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Racial Innocence
Performing American Childhood from Slavery to Civil Rights
Robin Bernstein
 
318 pages
54 illustrations
December, 2011
ISBN: 9780814787083
 
Introduction
Table of Contents
 
$24.00 Paper
also available in Cloth, eBook
click here for exam or desk copy
 
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Subjects: Cultural Studies, Literary Studies, African American Studies, American Studies
Part of the  America and the Long 19th Century Series
 
2013 Book Award Winner from the International Research Society in Children's Literature
 
2012 Outstanding Book Award Winner from the Association for Theatre in Higher Education 
 
2012 Winner of the Lois P. Rudnick Book Prize presented by the New England American Studies Association 
 
2012 Runner-Up, John Hope Franklin Publication Prize presented by the American Studies Association
 
2012 Honorable Mention, Distinguished Book Award presented by the Society for the Study of American Women Writers
 
Beginning in the mid nineteenth century in America, childhood became synonymous with innocence—a reversal of the previously-dominant Calvinist belief that children were depraved, sinful creatures. As the idea of childhood innocence took hold, it became racialized: popular culture constructed white children as innocent and vulnerable while excluding black youth from these qualities. Actors, writers, and visual artists then began pairing white children with African American adults and children, thus transferring the quality of innocence to a variety of racial-political projects—a dynamic that Robin Bernstein calls “racial innocence.” This phenomenon informed racial formation from the mid nineteenth century through the early twentieth.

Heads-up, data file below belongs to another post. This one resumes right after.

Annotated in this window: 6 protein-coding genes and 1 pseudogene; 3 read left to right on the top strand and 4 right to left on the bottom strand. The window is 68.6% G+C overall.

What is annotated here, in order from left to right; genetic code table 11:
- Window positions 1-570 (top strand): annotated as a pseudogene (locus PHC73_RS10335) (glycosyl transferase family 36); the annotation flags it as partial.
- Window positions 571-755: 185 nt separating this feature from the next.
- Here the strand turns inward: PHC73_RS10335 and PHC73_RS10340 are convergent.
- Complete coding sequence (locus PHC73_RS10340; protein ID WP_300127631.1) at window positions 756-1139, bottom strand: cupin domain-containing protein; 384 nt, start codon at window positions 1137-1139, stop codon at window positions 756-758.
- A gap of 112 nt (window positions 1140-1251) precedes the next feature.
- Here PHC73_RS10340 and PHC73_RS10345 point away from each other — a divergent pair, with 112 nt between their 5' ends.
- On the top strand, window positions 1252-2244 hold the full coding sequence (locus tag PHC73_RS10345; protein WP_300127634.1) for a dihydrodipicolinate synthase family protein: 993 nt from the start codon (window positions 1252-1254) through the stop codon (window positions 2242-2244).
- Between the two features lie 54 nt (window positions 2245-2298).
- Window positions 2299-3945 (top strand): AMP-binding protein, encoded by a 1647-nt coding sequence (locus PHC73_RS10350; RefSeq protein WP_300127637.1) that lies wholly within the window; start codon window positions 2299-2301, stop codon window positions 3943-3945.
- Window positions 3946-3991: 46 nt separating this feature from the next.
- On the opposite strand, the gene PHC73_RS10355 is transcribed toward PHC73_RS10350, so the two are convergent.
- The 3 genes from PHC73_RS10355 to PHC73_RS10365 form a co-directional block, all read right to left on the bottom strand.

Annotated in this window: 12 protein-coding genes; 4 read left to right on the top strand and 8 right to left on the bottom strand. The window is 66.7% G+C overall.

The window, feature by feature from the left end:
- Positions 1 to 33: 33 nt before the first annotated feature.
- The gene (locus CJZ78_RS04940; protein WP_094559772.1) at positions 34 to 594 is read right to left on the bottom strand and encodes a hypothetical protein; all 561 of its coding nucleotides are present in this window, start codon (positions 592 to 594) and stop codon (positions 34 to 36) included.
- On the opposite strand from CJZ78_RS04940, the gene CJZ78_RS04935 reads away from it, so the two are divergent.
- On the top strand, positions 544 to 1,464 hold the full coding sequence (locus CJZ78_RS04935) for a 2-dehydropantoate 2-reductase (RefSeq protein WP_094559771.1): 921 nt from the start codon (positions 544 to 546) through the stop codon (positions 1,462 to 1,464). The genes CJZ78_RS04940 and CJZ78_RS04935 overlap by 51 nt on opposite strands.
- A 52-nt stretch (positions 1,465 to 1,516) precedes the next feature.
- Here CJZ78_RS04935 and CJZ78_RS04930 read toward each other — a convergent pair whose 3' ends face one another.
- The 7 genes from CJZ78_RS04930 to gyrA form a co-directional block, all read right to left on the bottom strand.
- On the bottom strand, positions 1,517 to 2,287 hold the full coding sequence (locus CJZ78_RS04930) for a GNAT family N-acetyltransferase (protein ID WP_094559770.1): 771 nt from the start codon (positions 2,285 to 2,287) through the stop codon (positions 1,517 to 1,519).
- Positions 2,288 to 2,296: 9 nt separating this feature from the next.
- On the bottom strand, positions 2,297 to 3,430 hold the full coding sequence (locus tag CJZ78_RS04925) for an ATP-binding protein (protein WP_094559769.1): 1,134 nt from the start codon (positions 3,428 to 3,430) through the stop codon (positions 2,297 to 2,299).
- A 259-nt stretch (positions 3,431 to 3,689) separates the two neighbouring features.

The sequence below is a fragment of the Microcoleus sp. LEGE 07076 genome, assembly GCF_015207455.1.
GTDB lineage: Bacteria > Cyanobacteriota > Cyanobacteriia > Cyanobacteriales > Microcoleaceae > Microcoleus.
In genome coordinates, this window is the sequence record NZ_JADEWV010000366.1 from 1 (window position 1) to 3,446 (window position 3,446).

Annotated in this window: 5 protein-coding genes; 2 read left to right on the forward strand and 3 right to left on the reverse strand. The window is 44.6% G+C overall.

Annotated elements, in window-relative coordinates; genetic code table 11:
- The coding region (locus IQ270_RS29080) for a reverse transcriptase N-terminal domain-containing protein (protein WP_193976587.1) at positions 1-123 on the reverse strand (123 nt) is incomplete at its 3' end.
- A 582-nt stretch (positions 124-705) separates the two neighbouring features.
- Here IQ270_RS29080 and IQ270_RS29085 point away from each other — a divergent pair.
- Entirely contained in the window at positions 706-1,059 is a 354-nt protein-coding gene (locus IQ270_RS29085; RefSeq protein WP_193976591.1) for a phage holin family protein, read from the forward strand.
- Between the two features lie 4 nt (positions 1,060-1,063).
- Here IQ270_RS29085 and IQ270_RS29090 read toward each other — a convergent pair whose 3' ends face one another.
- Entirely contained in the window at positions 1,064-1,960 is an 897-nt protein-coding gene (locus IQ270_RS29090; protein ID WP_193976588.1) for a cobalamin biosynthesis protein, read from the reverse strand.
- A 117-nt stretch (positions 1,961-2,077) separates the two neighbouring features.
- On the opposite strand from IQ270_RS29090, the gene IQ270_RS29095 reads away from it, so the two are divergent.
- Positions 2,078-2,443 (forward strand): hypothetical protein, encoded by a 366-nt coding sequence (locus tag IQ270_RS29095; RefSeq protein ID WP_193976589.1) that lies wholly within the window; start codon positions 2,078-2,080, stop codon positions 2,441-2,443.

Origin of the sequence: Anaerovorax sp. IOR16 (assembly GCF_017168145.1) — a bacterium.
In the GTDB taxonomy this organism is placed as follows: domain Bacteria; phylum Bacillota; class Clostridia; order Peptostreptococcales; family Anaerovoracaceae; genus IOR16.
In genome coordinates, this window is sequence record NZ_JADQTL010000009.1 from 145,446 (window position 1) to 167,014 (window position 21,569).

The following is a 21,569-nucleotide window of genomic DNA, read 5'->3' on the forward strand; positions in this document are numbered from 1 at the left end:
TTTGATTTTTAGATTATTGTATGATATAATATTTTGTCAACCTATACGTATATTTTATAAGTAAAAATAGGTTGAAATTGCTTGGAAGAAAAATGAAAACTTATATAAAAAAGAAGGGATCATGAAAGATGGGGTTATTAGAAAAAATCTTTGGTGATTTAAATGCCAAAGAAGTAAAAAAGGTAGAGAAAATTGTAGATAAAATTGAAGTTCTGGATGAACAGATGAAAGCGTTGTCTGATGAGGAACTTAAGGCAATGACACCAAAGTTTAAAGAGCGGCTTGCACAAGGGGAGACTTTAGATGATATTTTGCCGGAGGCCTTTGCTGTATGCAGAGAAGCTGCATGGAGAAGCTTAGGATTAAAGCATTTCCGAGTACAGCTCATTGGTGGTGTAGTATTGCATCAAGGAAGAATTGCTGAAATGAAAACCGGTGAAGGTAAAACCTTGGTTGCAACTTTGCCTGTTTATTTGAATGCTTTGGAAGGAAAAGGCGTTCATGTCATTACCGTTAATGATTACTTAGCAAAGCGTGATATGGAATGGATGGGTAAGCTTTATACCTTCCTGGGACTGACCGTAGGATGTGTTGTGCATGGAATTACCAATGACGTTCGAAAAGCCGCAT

Racial Innocence takes up a rich archive including books, toys, theatrical props, and domestic knickknacks which Bernstein analyzes as “scriptive things” that invite or prompt historically-located practices while allowing for resistance and social improvisation. Integrating performance studies with literary and visual analysis, Bernstein offers singular readings of theatrical productions from blackface minstrelsy to Uncle Tom’s Cabin to The Wonderful Wizard of Oz; literary works by Joel Chandler Harris, Harriet Wilson, and Frances Hodgson Burnett; material culture including Topsy pincushions, Uncle Tom and Little Eva handkerchiefs, and Raggedy Ann dolls; and visual texts ranging from fine portraiture to advertisements for lard substitute. Throughout, Bernstein shows how “innocence” gradually became the exclusive province of white children—until the Civil Rights Movement succeeded not only in legally desegregating public spaces, but in culturally desegregating the concept of childhood itself.
 
Check out the author's blog for the book here. 

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